Over the weekend of August 4-6, 2017 many RVTKD students participated in Special Training led by guest instructor Andrew Benioff, Ee Dan, from Philadelphia. The participants trained seriously and with obvious enthusiasm, keeping the energy level high throughout a weekend of intensive training. Special thanks are due to David Eve, who served as Andrew’s otomo throughout the weekend. This honorary role is similar to that of an assistant: the otomo makes a traveling instructor’s life go smoothly, as well as the event they’re leading. We can thank him for the flowers, energy- and electrolyte-replenishing orange slices, barley tea, and many other less noticeable but important details that made the weekend better for all.
Following Is a Recap of the Weekend of Training
- After practicing rolls and break falls, already familiar to some RVTKD students, guest instructor Benioff showed students a way to roll that I hadn’t seen before: as a result of being thrown while attempting to seize their partner’s weapon—in this case, a jo (short staff) wielded by Benioff.
- Students then experienced an introduction to Iron Body training, which included internal meditation and visualization, along with more external exercises: upper body and forearm conditioning, Iron Palm work on a bean-filled training bag, and other techniques meant to harden the body and increase its ability to repel impacts.
- The evening’s general class focused on developing fast footwork and high intensity in movement overall. Unlike the bulk of our Ji Do Kwan training, the focus was purely on moving as fast as the neuromuscular systems would permit, rather than on technical perfection. Two interesting observations while focusing on speed:
- technique suffered but not terribly, i.e. solid technical training makes for good habits that persist even when not required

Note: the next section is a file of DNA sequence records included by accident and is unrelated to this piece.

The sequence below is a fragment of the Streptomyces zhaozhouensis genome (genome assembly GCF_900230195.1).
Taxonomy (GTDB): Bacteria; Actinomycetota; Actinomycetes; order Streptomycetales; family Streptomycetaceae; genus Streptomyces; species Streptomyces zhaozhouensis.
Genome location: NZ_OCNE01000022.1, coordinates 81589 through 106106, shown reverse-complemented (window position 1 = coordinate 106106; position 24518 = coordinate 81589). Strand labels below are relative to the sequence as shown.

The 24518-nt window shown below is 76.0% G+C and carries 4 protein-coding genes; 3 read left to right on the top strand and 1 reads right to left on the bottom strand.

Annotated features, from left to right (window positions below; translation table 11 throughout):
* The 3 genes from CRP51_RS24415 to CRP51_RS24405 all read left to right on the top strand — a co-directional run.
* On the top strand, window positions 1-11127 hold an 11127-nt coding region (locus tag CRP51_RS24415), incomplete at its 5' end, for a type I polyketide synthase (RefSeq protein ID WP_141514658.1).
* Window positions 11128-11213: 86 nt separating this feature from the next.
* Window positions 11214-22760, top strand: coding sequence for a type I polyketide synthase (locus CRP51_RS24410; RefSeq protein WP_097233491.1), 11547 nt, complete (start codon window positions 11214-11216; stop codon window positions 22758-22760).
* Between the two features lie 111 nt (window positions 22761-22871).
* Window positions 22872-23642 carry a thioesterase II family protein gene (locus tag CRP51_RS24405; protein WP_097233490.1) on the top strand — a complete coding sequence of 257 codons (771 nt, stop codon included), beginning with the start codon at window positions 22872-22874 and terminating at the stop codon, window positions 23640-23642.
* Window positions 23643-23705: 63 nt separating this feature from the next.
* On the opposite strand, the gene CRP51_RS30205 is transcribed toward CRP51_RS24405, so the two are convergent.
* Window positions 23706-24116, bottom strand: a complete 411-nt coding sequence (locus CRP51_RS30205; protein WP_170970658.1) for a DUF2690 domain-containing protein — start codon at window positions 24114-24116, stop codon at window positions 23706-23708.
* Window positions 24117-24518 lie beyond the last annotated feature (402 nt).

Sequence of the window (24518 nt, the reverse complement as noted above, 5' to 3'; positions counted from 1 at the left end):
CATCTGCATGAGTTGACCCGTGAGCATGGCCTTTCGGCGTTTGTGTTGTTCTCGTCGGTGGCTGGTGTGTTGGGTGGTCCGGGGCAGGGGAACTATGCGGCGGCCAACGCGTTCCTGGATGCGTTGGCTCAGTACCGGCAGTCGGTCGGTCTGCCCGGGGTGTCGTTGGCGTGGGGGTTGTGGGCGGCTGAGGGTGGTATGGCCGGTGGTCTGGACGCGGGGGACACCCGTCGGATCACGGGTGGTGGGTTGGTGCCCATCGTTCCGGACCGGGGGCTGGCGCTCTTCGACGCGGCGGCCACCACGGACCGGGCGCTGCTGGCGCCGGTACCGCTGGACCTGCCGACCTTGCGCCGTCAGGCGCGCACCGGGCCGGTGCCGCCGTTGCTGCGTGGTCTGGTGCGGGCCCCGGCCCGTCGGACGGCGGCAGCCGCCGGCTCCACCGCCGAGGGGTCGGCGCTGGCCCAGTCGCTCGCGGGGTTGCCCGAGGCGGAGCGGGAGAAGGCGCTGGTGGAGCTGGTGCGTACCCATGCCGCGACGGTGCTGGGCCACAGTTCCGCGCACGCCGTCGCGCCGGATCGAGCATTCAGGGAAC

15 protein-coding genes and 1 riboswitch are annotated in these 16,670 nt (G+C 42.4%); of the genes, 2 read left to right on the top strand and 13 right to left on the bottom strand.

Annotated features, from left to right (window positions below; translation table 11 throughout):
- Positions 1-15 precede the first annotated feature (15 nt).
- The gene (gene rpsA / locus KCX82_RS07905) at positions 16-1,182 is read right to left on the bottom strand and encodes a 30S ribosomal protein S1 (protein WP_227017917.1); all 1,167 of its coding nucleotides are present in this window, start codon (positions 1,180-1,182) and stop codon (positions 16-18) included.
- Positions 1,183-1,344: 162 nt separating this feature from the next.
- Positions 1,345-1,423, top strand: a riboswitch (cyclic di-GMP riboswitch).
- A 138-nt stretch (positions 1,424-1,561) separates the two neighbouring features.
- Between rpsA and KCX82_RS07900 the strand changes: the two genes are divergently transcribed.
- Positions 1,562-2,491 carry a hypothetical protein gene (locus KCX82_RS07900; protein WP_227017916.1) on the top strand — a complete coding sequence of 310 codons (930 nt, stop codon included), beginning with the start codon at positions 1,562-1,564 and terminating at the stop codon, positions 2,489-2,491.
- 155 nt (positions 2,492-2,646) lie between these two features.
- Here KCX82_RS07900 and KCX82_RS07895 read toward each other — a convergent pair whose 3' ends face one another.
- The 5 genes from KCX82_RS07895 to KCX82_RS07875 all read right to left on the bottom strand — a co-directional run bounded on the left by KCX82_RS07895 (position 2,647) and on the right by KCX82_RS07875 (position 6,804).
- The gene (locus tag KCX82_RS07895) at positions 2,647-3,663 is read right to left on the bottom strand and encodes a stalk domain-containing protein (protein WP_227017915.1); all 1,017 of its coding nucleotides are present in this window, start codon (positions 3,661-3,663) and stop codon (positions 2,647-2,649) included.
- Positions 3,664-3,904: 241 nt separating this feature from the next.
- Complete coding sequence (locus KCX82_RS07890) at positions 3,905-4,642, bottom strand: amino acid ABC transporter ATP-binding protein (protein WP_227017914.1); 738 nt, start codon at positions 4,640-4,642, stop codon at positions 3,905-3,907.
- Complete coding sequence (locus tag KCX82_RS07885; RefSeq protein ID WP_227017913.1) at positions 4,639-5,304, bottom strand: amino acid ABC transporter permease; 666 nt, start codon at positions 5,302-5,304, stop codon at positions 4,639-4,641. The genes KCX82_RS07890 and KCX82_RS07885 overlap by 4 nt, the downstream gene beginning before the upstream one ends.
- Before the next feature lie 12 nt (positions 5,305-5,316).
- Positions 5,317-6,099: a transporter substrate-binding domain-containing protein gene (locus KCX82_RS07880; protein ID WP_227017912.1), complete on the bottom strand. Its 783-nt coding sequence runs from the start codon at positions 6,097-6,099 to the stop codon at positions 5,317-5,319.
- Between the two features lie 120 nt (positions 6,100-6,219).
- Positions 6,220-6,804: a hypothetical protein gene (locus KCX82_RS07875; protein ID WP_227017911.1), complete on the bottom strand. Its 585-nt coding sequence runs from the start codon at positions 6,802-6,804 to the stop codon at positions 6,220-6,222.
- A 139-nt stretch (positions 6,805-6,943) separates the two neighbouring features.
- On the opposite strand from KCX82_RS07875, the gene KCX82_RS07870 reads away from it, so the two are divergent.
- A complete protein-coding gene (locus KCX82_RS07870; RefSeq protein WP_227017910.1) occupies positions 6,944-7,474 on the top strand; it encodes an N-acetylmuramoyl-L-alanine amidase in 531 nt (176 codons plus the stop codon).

- as we hear so often in class, speed IS power. . . it was very noticeable how strong and authoritative the techniques and combinations became purely by focusing on speed and not specifically on generating power
Although the weather forecast all week called for morning thunderstorms, that risk had passed by Friday evening, and the morning offered perfect conditions for misogi training (“hardship training”). In a peaceful mist just after dawn, the group performed 1000 cuts with bokken, punctuated by sessions standing in the river water, while chanting a ritual phrase in Japanese. This allowed participants to cleanse impurities and cut away attachments and entanglements in their lives. A group of 15-20 startled ducks half ran, half flew across the flowing water during takeoff as students chanted and cut.
- On the way back from the Gorge to the dojang, many of our group converged upon Outlook Farm for a hearty breakfast.
- Third Gups and higher worked on evasive footwork, learned proper handling of a wooden tanto, then learned and studied three knife takeaway techniques drawn from Aikido. These techniques involved joint manipulation, breath deprivation, and other concepts that usually fall outside our normal Ji Do Kwan practice.
That afternoon’s general class built on the previous footwork/speed class to further develop power and dominance with kicking combinations against targets. A fast paced and exhausting session, participating students demonstrated an impressive level of energy and enthusiasm throughout a demanding sequence of drills.
- After a much-needed shower break following a long day of training, students reconvened at the Great Wall restaurant for a well-earned group dinner. After some technical difficulties with a projector at the dojang, the afterparty moved to Matt Roncone’s lake house, where we watched a 1976 documentary, Fighting Black Kings, which followed competitors in the first international Kyokushin Karate world championship tournament.
There’s nothing like an early morning meditation class, and this Sunday’s included both seated and walking meditation techniques. The latter may have been unfamiliar to many, but it’s a common practice at many Buddhist temples, where practitioners circumambulate in the setting of a temple or stupa . Kneeling for extended periods in meditation is painful for most, and especially those who don’t practice regularly, but we discussed how the pain itself provides opportunities for transcendence.
- After another hearty group breakfast, this time at the Green Bean, we resumed weapons training, reviewing the techniques learned on Friday and one new one.
- We then closed the weekend so our guest instructor could make the long drive home to Philadelphia. Before leaving, Benioff presented each participant with a thoughtful gift: two classic martial arts books for further exploration of themes touched on over the course of the weekend.
As Head Instructor, I offer heartfelt thanks on behalf of our River Valley Tae Kwon Do community to Andrew Benioff, Ee Dan, Ji Do Kwan for traveling to our dojang from Philadelphia. I also congratulate all our students who accepted the challenge to train in these unfamiliar ways and settings. Andrew and I hope you found the experiences satisfying and that you can incorporate elements of what we practiced into your future training.